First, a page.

Super Egg Puff ($3.50) is not as nice as Koi Palace’s but still excelled with good crispiness and sweetness at a lower price.
Watermelon Grass Jelly ($4.50) is a seasonal desert with rounded cubes of melon, mango, tapioca, along with small cubes of black grass jelly. The grass jelly dominates the flavors so avoid this if you haven’t acquired a taste for it. Excellent dessert for hot summer days.
Steamed Turnip Cake ($3.50) was a well done small freshly steamed bowl of turnip cake with lots of dried shrimp, chopped up lap cheung, etc. On the small side though.
Beef Chow Fun ($10.80) was a solid version of the classic. Lots of flat noodles, beef, and sprouts. Could have used a little more beef.
Sticky Rice with egg under glass ($3.50) had lots of finely chopped cilantro, Chinese sausage, and a dash of egg. Nice blend of flavors with a lot of cilantro essence.
Egg custard tarts ($2.60) were small but hot from the kitchen and awesome.
Crispy suckling pork ($5.80) has very good crispy skin on top but is very fatty. About 50% fat, 50% meat on this artery clogger.
Blood tofu ($5.50) is an acquired taste but a worthwhile dish here. This dish includes some chewy pig skin too.
Chiu Chow Dumplings ($3.50) had 4 excellent and big dumplings filled with a very balanced combination of peanut, cilantro, and pork. The peanuts added a nice crispy texture to it.
Shrimp and Chives Dumpling ($4.50) were three huge dumplings fresh out of the steamer filled with tasty shrimp blended with chives.
Dried Scallop Pea shoot Dumpling ($3.50) had 4 bite sized super hot dumplings filled with tender filling. We liked this better than their Shrimp Dumplings. In November, 2010, we received three larger sized dumplings instead of four. Minimal scallop flavor, more of a vegetarian pea shoot interior flavor.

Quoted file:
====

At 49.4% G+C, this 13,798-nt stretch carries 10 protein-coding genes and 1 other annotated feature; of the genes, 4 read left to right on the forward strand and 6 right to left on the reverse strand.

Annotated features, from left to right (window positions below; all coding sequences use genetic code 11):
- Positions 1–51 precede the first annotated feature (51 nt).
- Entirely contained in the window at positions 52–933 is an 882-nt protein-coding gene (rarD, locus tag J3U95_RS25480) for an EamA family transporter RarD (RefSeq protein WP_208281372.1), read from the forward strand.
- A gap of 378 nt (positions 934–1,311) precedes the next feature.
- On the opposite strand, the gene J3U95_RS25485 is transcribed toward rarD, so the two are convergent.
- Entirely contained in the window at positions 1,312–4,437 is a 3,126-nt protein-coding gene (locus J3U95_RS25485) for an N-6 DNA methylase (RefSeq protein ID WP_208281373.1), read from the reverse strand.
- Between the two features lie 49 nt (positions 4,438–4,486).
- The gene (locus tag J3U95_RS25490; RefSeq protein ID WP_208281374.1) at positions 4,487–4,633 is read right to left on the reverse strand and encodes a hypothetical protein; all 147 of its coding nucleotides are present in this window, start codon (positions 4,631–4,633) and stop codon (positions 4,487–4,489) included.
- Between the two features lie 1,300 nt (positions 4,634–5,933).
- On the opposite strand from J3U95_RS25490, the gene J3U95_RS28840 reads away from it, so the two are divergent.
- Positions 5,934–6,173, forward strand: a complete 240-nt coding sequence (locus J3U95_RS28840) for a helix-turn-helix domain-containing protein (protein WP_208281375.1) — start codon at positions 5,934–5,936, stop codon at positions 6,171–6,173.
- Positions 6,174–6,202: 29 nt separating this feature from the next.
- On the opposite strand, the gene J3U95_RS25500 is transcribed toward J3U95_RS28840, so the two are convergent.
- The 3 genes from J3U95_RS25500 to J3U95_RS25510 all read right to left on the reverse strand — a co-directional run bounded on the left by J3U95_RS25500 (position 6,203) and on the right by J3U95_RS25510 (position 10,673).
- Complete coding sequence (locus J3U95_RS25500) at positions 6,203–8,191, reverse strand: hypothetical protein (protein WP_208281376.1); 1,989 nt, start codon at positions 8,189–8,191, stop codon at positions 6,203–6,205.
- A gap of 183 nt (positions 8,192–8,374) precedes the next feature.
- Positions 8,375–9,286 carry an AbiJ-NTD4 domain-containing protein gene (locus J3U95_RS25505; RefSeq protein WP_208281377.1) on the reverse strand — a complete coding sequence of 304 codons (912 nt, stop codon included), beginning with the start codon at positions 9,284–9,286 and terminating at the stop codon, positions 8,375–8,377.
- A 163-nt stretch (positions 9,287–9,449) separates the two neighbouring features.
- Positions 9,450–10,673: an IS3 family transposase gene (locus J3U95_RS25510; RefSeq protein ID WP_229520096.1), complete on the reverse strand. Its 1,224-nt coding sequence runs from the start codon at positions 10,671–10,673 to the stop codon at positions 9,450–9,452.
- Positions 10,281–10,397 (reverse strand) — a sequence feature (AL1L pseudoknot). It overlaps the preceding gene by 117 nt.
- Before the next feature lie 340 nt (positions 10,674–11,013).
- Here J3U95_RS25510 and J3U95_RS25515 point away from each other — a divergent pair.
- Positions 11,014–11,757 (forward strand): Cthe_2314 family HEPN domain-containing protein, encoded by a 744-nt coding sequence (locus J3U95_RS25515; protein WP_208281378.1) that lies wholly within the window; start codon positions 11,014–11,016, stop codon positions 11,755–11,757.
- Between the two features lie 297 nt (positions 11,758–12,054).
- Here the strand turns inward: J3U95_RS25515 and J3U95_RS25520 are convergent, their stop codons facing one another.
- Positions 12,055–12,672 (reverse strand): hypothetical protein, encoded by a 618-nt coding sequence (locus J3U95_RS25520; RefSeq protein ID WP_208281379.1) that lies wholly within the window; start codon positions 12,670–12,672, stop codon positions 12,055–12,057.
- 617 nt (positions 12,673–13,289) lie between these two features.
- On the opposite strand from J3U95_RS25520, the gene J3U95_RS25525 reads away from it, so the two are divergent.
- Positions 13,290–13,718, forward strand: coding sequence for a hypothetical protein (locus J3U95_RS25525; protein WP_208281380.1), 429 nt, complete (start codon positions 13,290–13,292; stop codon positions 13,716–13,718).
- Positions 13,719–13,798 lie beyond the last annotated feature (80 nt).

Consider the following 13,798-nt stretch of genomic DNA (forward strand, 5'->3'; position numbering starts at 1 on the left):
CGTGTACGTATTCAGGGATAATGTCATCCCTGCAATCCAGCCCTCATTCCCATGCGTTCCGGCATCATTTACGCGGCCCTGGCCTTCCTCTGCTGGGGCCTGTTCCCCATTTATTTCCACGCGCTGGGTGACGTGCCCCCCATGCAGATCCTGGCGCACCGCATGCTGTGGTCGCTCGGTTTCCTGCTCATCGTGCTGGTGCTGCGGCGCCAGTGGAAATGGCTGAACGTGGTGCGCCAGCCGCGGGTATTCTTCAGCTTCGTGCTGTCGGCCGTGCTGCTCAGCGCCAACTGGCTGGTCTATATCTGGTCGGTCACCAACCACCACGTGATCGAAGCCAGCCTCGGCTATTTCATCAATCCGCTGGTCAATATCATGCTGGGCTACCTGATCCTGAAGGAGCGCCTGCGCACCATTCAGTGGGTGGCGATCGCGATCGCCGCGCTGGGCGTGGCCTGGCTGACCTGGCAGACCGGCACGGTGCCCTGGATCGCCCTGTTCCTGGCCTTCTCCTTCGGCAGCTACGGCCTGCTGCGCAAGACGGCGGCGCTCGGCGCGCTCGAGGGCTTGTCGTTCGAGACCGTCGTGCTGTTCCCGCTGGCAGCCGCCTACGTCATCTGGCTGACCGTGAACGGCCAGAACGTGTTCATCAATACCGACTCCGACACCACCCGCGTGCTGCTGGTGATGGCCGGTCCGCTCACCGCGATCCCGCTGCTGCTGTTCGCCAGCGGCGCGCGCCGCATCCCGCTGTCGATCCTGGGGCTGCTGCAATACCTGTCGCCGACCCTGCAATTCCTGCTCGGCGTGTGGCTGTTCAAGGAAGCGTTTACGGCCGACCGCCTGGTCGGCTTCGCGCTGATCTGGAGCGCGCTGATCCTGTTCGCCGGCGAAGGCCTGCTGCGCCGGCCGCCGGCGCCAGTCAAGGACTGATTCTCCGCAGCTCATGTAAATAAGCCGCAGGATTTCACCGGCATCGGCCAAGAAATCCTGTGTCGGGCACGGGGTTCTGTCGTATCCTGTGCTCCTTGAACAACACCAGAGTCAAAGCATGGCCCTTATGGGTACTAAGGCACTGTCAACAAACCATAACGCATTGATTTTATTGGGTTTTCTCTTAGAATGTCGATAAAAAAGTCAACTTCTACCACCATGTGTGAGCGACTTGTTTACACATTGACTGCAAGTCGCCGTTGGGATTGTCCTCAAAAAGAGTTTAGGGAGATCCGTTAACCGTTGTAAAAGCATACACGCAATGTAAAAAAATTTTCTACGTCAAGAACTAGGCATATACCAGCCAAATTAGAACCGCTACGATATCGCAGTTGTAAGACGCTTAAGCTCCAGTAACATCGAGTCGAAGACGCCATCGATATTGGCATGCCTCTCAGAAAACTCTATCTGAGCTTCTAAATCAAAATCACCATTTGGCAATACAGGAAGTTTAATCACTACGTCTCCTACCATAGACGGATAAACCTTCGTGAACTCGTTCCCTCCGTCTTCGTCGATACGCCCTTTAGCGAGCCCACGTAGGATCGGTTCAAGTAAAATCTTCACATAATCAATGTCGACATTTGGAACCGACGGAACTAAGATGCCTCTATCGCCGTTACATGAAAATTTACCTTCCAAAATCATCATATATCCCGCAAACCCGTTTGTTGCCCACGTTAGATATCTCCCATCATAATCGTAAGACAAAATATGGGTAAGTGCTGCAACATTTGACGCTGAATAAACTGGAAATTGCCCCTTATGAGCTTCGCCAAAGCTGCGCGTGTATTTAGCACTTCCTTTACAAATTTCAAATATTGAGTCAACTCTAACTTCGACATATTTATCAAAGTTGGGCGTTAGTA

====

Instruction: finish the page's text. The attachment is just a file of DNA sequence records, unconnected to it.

Crispy taro puff ($3.50) were solid versions of the classic but on the small side.
Chicken Feet in Medicinal Herbs ($5.50) is not for everyone, but was pretty darn good. Tender cartilage soaked in strong dong wei and ginseng herbs. The broth was potent but delicious.
Bean curd roll was messy and a bit oily but a decent version of this more challenging dim sum dish.
Steamed Pork Spare Ribs ($2.60) had a good quantity, but flavor was on the salty side and broth was marginal. Black fungus to sop up the greasy juice.
Egg Custard Bun ($3.50) were three little buns with a nice custard inside. Nearby ABC Cafe’s are still better.
Steamed BBQ Pork Bun ($2.60) had 3 medium sized buns with lots of meat inside. Decent but not spectacular.
Soy Sauce Chow Mein Noodles ($5.50) was a pretty basic dish with very thin noodles. It is ok but not spectacular. Good for vegetarians.
Steamed Shanghai Dumpling (8pcs for $6.50) were housed in silver foil with all the soup already leaked out. Soggy mess and clearly a big miss. Clearly a Cantonese person trying to cook a Northern Chinese dish. We shouldn’t never order them when such is the case.
Fried Salt & Pepper Tofu Cubes ($6.50) had a lots of quantity but the flavor and texture was lacking.
Rice noodle roll with barbecue pork ($4.50) was filled with chopped up barbecue pork that lacked character. Order the shrimp one instead.
Service was solid with plate changes, tea refills, water refills happening without asking. Dim Sum circulated pretty well during the noon hour, then tapered off. On another occasion we had to flag the waiters a little more. This is not fine dining, so do not expect stellar service. Champagne Seafood Restaurant has a lot of guts opening an upscale Chinese restaurant in the middle of an economic downturn.
Food was solid (especially high end specialties) and prices were reasonable. Lunch was good enough to prompt us to come back and see how dinner is. One weak spot is limited vegetarian items.
The competition across the street closed in October 2011. Champagne Seafood has superior dim sum and a much wider menu especially on the high end. Local top spots Daly City’s Koi Palace and Millbrae’s Asian Pearl Peninsula still rank higher but this place has gotten pretty good.